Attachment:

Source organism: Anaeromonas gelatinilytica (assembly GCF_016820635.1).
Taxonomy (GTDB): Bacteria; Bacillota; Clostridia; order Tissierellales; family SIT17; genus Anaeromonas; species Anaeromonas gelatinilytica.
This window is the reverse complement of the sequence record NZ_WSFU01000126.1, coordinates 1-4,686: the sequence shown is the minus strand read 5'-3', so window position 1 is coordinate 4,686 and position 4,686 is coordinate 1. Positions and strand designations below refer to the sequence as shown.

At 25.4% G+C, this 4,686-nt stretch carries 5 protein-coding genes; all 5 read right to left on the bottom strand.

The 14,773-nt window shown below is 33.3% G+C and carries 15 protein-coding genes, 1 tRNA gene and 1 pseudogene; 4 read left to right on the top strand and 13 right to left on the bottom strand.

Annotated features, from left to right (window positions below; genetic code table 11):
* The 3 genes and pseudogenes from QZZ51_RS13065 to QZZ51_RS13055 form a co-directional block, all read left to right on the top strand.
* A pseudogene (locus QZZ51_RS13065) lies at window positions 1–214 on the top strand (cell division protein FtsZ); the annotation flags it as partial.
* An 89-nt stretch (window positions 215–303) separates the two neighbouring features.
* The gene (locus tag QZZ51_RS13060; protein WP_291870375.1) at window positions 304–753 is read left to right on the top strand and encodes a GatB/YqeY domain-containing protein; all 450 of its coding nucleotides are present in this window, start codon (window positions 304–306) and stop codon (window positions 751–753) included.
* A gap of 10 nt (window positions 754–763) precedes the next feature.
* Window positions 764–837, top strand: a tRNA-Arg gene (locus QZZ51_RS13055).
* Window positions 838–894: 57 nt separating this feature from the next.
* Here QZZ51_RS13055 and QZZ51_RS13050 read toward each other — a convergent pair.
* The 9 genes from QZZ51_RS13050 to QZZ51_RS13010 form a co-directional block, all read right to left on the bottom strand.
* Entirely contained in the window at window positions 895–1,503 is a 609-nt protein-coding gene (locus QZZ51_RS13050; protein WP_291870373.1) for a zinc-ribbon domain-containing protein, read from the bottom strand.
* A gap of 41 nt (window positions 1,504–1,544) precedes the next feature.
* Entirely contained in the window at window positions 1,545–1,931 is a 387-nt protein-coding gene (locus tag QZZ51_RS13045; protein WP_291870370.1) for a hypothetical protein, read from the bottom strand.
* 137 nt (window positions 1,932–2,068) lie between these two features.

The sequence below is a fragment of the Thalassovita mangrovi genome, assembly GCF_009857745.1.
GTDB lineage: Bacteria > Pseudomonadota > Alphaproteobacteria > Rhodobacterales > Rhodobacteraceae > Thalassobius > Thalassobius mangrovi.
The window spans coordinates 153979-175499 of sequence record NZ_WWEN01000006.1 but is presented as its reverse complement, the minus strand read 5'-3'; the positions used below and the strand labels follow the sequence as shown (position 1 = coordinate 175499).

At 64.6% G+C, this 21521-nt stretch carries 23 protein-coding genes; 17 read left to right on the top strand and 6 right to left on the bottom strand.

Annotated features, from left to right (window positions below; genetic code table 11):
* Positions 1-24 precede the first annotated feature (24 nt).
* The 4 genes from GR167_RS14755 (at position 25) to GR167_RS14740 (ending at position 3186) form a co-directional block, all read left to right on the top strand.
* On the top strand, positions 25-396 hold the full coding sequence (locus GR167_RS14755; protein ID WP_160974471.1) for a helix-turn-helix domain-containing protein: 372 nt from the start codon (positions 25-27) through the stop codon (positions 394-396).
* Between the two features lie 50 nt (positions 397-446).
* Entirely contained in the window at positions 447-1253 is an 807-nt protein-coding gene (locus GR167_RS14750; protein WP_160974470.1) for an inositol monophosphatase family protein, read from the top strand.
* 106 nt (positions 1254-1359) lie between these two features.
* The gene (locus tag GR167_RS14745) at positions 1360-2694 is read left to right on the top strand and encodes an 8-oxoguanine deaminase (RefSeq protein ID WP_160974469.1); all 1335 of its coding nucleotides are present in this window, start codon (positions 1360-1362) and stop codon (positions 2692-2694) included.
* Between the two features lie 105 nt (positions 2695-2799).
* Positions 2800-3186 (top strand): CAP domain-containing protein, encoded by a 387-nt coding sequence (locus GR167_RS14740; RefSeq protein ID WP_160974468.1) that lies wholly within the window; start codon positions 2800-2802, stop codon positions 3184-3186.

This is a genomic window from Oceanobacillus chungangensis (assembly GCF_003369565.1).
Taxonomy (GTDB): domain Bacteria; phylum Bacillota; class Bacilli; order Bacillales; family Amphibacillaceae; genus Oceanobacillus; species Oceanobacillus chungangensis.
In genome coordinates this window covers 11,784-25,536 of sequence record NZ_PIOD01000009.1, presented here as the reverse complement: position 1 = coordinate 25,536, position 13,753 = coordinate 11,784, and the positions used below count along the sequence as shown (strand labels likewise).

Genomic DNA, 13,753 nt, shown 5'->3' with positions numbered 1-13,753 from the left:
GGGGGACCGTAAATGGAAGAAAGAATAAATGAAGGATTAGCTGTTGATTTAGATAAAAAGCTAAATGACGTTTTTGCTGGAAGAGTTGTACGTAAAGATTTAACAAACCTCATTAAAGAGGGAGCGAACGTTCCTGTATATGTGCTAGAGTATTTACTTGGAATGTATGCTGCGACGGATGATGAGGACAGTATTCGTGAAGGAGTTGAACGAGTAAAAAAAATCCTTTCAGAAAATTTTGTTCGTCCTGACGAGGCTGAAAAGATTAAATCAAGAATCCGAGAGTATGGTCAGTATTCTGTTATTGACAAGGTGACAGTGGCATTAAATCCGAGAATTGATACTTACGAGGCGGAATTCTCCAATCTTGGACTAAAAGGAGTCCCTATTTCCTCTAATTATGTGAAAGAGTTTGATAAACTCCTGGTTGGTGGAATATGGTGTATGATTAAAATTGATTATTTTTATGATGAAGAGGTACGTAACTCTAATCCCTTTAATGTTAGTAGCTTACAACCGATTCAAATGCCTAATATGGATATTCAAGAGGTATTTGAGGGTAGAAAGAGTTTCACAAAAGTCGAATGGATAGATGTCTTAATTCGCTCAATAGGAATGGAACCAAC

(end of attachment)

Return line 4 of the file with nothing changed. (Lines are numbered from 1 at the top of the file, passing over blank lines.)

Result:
At 25.4% G+C, this 4,686-nt stretch carries 5 protein-coding genes; all 5 read right to left on the bottom strand.